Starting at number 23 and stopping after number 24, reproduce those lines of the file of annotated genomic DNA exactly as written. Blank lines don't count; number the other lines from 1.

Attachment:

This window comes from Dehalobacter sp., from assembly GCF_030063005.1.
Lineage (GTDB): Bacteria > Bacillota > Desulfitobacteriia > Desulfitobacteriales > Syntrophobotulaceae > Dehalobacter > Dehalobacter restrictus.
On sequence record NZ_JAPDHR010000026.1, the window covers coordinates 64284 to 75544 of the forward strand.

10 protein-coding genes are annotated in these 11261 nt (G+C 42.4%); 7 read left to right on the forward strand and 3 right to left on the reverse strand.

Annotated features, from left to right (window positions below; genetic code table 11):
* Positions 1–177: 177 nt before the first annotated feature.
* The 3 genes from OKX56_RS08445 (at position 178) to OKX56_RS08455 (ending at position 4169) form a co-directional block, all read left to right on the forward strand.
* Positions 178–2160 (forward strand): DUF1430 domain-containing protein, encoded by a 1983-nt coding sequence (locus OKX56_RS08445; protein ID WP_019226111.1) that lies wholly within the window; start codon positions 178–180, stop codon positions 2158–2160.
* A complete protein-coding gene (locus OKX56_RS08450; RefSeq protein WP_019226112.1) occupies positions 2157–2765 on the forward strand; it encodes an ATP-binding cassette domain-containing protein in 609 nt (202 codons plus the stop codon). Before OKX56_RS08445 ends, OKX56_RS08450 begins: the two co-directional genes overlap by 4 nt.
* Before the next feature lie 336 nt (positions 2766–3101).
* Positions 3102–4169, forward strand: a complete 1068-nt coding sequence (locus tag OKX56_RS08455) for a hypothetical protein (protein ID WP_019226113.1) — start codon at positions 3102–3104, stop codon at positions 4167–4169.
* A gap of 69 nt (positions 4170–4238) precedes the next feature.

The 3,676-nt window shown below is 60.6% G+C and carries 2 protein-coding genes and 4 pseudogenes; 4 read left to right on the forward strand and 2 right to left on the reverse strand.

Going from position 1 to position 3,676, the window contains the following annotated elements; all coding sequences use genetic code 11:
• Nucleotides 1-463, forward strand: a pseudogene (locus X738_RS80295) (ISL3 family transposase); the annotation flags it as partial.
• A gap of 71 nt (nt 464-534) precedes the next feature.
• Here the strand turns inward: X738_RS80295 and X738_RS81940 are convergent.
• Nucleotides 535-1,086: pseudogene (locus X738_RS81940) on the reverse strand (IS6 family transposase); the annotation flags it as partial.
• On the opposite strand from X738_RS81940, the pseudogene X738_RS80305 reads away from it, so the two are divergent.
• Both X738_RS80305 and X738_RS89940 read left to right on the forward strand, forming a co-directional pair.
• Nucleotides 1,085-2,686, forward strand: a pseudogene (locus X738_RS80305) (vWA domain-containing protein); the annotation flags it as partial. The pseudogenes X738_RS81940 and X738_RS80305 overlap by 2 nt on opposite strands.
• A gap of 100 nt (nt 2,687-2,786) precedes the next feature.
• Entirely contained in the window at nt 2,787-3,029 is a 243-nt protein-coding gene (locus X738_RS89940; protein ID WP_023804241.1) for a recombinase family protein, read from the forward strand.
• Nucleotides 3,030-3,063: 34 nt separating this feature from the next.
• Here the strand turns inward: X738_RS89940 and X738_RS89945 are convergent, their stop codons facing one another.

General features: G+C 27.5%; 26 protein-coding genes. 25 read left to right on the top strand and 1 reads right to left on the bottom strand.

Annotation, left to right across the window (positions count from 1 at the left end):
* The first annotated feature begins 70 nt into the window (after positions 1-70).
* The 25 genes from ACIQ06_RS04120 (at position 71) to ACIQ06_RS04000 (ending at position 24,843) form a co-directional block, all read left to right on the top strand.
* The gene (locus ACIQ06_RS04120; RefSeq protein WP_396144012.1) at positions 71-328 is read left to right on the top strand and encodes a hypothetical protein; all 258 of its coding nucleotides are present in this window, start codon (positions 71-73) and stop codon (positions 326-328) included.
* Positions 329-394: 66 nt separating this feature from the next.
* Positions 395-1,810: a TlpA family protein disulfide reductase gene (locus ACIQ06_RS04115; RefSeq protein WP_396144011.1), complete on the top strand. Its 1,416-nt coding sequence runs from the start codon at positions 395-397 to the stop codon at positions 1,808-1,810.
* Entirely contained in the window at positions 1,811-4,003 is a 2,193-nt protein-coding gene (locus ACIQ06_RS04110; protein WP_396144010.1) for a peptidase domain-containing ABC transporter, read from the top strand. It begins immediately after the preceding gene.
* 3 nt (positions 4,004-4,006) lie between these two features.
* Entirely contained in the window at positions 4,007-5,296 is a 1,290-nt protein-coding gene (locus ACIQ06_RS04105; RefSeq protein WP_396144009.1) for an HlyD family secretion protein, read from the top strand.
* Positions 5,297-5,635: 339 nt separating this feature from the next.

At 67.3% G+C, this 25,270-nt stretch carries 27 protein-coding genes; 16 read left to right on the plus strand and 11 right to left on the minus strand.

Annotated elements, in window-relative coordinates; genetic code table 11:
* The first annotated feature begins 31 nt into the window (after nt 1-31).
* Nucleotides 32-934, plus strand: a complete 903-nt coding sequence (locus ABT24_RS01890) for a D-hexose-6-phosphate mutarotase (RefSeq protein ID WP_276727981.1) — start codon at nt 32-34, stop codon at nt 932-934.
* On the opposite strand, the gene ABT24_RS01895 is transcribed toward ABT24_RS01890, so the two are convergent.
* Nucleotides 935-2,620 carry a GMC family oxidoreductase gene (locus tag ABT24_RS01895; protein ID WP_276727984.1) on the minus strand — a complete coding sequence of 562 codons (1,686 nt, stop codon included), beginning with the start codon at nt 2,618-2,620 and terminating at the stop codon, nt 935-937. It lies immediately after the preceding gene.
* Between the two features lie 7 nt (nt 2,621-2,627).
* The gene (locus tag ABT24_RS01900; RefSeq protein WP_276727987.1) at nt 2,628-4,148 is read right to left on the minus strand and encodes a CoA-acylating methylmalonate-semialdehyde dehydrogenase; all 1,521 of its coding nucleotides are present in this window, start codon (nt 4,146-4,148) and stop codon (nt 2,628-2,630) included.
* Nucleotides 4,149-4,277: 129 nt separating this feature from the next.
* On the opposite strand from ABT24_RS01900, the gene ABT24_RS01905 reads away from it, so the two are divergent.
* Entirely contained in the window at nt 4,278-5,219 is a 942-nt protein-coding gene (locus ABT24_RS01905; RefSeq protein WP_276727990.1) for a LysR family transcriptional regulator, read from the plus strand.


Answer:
• Entirely contained in the window at nt 2,787-3,029 is a 243-nt protein-coding gene (locus X738_RS89940; protein ID WP_023804241.1) for a recombinase family protein, read from the forward strand.
• Nucleotides 3,030-3,063: 34 nt separating this feature from the next.